The Moscow Conference in December 1945 issued a declaration that established a joint U.S.-Soviet commission of Korea to plan a single-government Korea. Turmoil met this arrangement. Politics in Korea polarized with nationalists in the south and communists in the north. The leaders of these parties were Kim Il Sung, a famous guerrilla fighter, and Dr. Syngman Rhee, a passionate patriot. To appease the Soviets, General Hodge of the U.S. State Department proposed a coalition government, but the Koreans would have none of it.

 

Finally, the United Nations organized commissions to oversee national elections in Korea. As a result, Dr. Rhee took control of the government in South Korea, calling it the Republic of Korea (ROK), and Kim Il Sung took control of the government in North Korea, calling it the Democratic People’s Republic of Korea (DPRK). The Soviets and Americans withdrew.

Naturally, both Rhee and Kim Il Sung believed themselves and their governments the rightful rulers of the Korean peninsula. After repeated requests for support from Joseph Stalin, North Korea had the manpower to attack South Korea and, hopefully, unify the country under Kim Il Sung’s rule. Thus began the Korean War (1950-53). While North Korea had the Soviet Union and China at its side, South Korea rallied the United States and other members of the United Nations. Peace negotiations began in the summer of 1951, but the war didn’t end until July 1953.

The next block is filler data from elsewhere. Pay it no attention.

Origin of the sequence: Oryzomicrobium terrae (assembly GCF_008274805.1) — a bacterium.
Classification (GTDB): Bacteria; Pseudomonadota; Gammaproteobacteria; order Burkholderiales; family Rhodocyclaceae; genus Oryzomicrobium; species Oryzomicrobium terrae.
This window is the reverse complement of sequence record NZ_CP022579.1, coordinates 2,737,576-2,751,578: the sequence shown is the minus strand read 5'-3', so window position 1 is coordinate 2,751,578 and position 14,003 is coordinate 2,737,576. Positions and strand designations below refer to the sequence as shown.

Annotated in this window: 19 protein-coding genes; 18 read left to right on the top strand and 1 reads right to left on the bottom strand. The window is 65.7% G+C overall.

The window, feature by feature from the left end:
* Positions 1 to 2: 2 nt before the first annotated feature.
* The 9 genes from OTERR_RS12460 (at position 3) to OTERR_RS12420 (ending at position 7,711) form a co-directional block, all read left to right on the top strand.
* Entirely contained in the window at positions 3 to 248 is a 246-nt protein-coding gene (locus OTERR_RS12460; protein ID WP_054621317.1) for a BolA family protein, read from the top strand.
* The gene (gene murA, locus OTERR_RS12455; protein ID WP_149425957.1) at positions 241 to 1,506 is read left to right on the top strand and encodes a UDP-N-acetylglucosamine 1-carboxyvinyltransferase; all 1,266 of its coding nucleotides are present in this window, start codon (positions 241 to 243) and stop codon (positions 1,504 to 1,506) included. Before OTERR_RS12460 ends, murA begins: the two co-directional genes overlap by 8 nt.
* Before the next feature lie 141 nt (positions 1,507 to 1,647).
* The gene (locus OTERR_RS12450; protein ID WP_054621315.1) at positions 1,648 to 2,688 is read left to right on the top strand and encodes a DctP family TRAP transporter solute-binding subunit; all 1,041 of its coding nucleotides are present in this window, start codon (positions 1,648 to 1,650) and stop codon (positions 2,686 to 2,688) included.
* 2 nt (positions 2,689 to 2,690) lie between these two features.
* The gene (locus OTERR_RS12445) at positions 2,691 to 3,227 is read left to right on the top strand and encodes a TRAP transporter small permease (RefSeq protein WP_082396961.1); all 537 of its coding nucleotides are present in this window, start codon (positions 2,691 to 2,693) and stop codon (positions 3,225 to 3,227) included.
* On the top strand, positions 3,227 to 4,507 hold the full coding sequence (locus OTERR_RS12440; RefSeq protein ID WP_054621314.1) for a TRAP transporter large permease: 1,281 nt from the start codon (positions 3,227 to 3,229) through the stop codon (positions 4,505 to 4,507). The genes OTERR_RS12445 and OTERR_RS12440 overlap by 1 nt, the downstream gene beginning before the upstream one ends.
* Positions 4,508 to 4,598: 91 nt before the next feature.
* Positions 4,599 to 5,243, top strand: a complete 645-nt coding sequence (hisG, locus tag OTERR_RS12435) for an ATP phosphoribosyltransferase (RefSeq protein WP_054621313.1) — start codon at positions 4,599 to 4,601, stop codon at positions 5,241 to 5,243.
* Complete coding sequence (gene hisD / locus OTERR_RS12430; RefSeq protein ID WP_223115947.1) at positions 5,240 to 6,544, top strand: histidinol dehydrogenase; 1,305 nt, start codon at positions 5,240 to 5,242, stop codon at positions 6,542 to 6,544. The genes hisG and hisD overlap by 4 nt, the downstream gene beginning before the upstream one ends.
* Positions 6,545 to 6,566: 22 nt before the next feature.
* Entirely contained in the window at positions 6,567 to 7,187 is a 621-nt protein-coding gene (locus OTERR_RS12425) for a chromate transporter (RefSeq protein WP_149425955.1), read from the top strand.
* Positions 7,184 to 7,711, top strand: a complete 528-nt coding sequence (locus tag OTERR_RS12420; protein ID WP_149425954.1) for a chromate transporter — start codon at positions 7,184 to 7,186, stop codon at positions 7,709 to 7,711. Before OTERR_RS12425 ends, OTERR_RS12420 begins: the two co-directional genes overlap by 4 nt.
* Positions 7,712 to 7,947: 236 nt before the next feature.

The three-year-long war that the lives of hundreds of thousands of soldiers left the main combatants in practically the same territories as before, with the addition of a three-mile-long demilitarization zone (DMZ).

Korea has been divided ever since then.

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The demilitarization zone (Photo from matzav.com)
Bibliography
Conner, Mary E. The Koreas: A Global Studies Handbook. Santa Barbara, CA: ABC-CLIO, 2002. Print.
Malkasian, Carter. The Korean War 1950-1953. Chicago: Osprey Publishing Limited, 2001. Print.